Take the 2-minute tour ×
Stack Overflow is a question and answer site for professional and enthusiast programmers. It's 100% free, no registration required.

I have an image of connected components(circles filled).If i want to segment them i can use watershed algorithm.I prefer writing my own function for watershed instead of using the inbuilt function in OPENCV.I have successfu How do i find the regionalmax of objects using opencv?

share|improve this question

3 Answers 3

up vote 0 down vote accepted

I had the same problem some time ago, and the solution was to reimplement the imregionalmax algorithm in OpenCV/Cpp. It is not that complicated, because you can find the C++ source code of the function in the Matlab distribution. (somewhere in toolbox). All you have to do is to read carefully and understand the algorithm described there. Then rewrite it or remove the matlab-specific checks and you'll have it.

share|improve this answer
This is helpfull! thanks –  user14 Jun 27 '12 at 5:04
Hi sammy. As you said, I dig imregionalmax in MATLAB by choosing imregionalmax and then Open Selection. The key step to find out the regional maximum is BW = imregionalmaxmex(I,conn). Except that, nothing could be found in MATLAB anymore. There is a cpp I found about imregionalmaxmex, but the key step compute_reg_max is also unknown. Could you tell me how do you implement imregionalmax? –  WangYudong Jun 22 '14 at 3:04
As i said, the core aprt of the algorithm can be found in the toolbox folder. There are tens of thousands of files there, look for the image processing folder –  sammy Jun 22 '14 at 7:23

I do not know if it is what you want, but in my answer to this post, I gave some code to find local maxima (peaks) in a grayscale image (resulting from distance transform). The approach relies on subtracting the original image from the dilated image and finding the zero pixels). I hope it helps, Good luck

share|improve this answer
Thank u, but u dont seem to be using watershed in ur program. Since the objects in my image are irregular in shape i want to use watershed for which i am going to write my own code for finding regionalmax. I got a solution from the reply posted below! –  user14 Jun 27 '12 at 5:04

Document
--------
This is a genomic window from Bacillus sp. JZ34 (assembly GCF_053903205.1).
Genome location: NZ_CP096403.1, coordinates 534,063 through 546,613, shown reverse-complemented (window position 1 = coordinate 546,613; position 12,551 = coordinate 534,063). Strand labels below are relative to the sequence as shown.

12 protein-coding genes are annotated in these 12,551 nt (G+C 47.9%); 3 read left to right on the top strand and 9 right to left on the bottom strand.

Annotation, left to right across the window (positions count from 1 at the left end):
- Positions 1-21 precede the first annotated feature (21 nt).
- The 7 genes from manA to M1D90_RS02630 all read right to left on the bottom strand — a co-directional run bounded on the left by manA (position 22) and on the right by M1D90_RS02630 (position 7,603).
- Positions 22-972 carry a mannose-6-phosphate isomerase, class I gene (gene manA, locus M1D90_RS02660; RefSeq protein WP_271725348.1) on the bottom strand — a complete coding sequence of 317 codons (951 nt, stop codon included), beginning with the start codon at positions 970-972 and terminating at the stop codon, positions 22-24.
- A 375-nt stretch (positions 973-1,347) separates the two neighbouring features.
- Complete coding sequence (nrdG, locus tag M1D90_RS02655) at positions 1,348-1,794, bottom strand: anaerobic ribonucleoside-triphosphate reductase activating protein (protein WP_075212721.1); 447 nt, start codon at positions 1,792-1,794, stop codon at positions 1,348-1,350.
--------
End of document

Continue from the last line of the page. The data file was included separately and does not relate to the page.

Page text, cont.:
The following listing is a function similar to Matlab's "imregionalmax". It looks for at most nLocMax local maxima above threshold, where the found local maxima are at least minDistBtwLocMax pixels apart. It returns the actual number of local maxima found. Notice that it uses OpenCV's minMaxLoc to find global maxima. It is "opencv-self-contained" except for the (easy to implement) function vdist, which computes the (euclidian) distance between points (r,c) and (row,col).

input is one-channel CV_32F matrix, and locations is nLocMax (rows) by 2 (columns) CV_32S matrix.

int imregionalmax(Mat input, int nLocMax, float threshold, float minDistBtwLocMax, Mat locations)
    Mat scratch = input.clone();
    int nFoundLocMax = 0;
    for (int i = 0; i < nLocMax; i++) {
        Point location;
        double maxVal;
        minMaxLoc(scratch, NULL, &maxVal, NULL, &location);
        if (maxVal > threshold) {
            nFoundLocMax += 1;
            int row = location.y;
            int col = location.x;
            locations.at<int>(i,0) = row;
            locations.at<int>(i,1) = col;
            int r0 = (row-minDistBtwLocMax > -1 ? row-minDistBtwLocMax : 0);
            int r1 = (row+minDistBtwLocMax < scratch.rows ? row+minDistBtwLocMax : scratch.rows-1);
            int c0 = (col-minDistBtwLocMax > -1 ? col-minDistBtwLocMax : 0);
            int c1 = (col+minDistBtwLocMax < scratch.cols ? col+minDistBtwLocMax : scratch.cols-1);
            for (int r = r0; r <= r1; r++) {
                for (int c = c0; c <= c1; c++) {
                    if (vdist(Point2DMake(r, c),Point2DMake(row, col)) <= minDistBtwLocMax) {
                        scratch.at<float>(r,c) = 0.0;
        } else {
    return nFoundLocMax;

share|improve this answer

Your Answer


By posting your answer, you agree to the privacy policy and terms of service.

Not the answer you're looking for? Browse other questions tagged or ask your own question.